Paul Mellblom, FAIA
Using architectural practice-based leadership and problem-solving skills, Paul has guided dozens of organizations as an architect, dedicated volunteer, and board officer to realize complicated building projects and organizational change focused on elevating the human condition. Paul shares leadership of the firm’s focus on creating highly sustainable, healthy work and living environments. Paul actively donates his time, currently serving on the Tulane University Center for Public Service Board, the Minneapolis Downtown Council’s Jobs Task Force, the ULI Minnesota Diversity, Equity and Inclusion Task Force and as a member of the ULI Healthy Leader’s Network.
Rebecca Stamm is a senior researcher at Healthy Building Network. She conducts vital building materials research to understand what products are made of and what might be hazardous to building occupants, workers, and fence-line communities. She has a B.S. from Rose-Hulman Institute of Technology and an M.S. from Purdue University, where she studied Chemical Engineering focusing on materials. Rebecca has also worked in materials development and testing, quality control, and certification.
Roberto Valle Kinloch
Roberto Valle leads Healthy Building Network’s HomeFree program, focusing on building the capacity of affordable housing leaders to make informed decisions about healthier building materials and practices. He has over ten years of experience working with local government, nonprofits, and the private sector delivering resource efficiency solutions through an equity lens. Roberto holds an M.Sc. in Renewable Energy from the University of Reading in the U.K. and a Ph.D. in Energy Management from the Norwegian University of Science and Technology in Norway.
Stacy H. Smedley
Stacy has a Bachelor of Arts in Architecture from the University of Washington, and over 18 years in the architecture and construction professions. Her resume includes the first LEED for Homes Platinum certified project in Washington State as well as the first project in the world to be certified under Living Building Version 2.0 standards. As Sustainability Director at Skanska, Stacy has led sustainable initiatives, and is considered a subject matter expert in LEED, Living Building Challenge and carbon emissions associated with buildings and construction. In her role at the newly established nonprofit, Building Transparency, Stacy leads the continued management and development of the free, open-access Embodied Carbon in Construction Calculator (EC3) tool and works to educate and engage the building industry on actionably reducing embodied carbon emissions of building materials.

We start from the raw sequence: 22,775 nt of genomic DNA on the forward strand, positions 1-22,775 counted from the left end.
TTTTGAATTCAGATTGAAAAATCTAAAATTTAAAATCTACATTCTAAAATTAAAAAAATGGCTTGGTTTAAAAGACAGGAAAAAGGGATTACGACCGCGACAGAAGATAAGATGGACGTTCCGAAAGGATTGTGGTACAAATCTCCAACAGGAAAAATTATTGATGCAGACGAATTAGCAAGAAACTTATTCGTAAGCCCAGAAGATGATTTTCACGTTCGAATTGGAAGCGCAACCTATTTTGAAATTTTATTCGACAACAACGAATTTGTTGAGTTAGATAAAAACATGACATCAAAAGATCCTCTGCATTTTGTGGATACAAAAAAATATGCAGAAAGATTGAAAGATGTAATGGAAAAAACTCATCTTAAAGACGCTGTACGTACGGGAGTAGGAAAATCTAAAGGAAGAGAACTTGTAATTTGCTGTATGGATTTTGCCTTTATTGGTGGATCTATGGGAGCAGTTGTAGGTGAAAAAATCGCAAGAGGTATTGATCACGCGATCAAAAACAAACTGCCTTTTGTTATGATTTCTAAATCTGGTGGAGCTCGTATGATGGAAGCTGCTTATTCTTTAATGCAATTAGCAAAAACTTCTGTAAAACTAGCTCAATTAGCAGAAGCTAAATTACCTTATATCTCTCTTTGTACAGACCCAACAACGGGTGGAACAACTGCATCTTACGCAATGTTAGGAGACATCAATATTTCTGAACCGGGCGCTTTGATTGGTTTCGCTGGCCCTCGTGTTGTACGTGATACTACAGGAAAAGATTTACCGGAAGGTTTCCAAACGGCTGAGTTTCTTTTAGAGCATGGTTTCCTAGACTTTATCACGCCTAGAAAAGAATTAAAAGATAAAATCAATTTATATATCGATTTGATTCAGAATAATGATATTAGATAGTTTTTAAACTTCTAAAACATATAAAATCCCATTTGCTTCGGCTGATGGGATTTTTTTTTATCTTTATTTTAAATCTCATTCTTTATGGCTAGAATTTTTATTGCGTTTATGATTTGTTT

Chris Magwood is obsessed with helping reverse climate change by making carbon-storing buildings that are also healthy, beautiful, efficient and inspiring. Chris is currently the executive director of The Endeavour Centre, a not-for-profit sustainable building school in Peterborough, Ontario. The school runs a full-time certificate program – Sustainable Building and Design – and hosts dozens of hands-on workshops annually. In 2019, he helped to establish Builders for Climate Action, which will be rolling out a set of tools and policy options to help governments, designers and builders reverse climate change with their buildings. Chris has authored seven books on sustainable building, including Essential Sustainable Home Design (2017). He is co-editor of the Sustainable Building Essentials series from New Society Publishers, and he contributed a chapter to the book The New Carbon Architecture.
Contact Deanna Christiansen, Continuing Education Director
Click here to return to the full series overview.